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Court Restores Jerry Sandusky's Penn State Pension

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Former Penn State University assistant football coach Jerry Sandusky arrives for a hearing last month at the Centre County Courthouse in Bellefonte, Pa.
Gene J. Puskar, AP
Former Penn State University assistant football coach Jerry Sandusky arrives for a hearing last month at the Centre County Courthouse in Bellefonte, Pa.

A Pennsylvania court has ruled that the state must restore the pension of Jerry Sandusky, the former Penn State assistant football coach imprisoned for sexually abusing 10 boys.

The State Employees' Retirement Board revoked Sandusky's pension in October 2012, when he was sentenced to 30 to 60 years in prison after being convicted of 45 counts of sexual abuse.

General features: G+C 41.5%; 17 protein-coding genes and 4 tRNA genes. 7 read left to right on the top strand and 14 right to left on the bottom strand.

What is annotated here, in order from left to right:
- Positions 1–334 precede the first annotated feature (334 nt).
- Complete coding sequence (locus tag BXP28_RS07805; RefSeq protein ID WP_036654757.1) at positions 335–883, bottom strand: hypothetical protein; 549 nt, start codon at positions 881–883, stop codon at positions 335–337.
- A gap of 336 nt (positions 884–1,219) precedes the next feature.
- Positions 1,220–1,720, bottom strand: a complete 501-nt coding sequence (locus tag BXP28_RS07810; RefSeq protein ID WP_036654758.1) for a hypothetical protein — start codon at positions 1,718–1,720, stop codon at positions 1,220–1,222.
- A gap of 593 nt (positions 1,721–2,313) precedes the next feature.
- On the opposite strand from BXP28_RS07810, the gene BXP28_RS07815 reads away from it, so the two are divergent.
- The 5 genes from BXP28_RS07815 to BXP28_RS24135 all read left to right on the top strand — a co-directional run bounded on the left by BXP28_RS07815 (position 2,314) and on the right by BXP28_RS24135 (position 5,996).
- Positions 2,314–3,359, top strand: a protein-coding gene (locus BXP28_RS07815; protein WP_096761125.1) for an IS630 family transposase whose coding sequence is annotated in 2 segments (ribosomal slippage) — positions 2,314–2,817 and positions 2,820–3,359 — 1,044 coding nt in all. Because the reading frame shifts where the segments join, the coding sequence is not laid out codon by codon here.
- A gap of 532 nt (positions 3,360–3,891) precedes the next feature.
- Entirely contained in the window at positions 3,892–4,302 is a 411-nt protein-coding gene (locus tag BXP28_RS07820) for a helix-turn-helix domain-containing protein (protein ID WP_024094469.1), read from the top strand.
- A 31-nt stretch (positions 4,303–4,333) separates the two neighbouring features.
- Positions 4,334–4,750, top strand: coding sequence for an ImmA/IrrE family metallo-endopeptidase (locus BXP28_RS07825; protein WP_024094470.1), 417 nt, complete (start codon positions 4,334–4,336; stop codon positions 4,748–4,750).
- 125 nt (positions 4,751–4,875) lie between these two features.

The court said Sandusky, 71, was entitled to the pension — which amounts to $4,900 a month — because he was affiliated with the university but was not a Penn State employee during the time he committed the crimes that voided his pension.

"The board conflated the requirements that Mr. Sandusky engage in 'work relating to' PSU [Penn State University] and that he engage in work 'for' PSU," Judge Dan Pellegrini wrote on behalf of a unanimous Commonwealth Court panel.

Sandusky received a lump sum of $168,000 when he retired in 1999, although he maintained strong ties to the football program. He had an office on campus and free season tickets to its football and basketball games, according to court documents published by PennLive.

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The judges ordered the retirement board to reinstate the pension retroactively and pay back interest. That means Sandusky and his wife, Dottie, will receive some three years' worth of makeup payments, according to The Associated Press.

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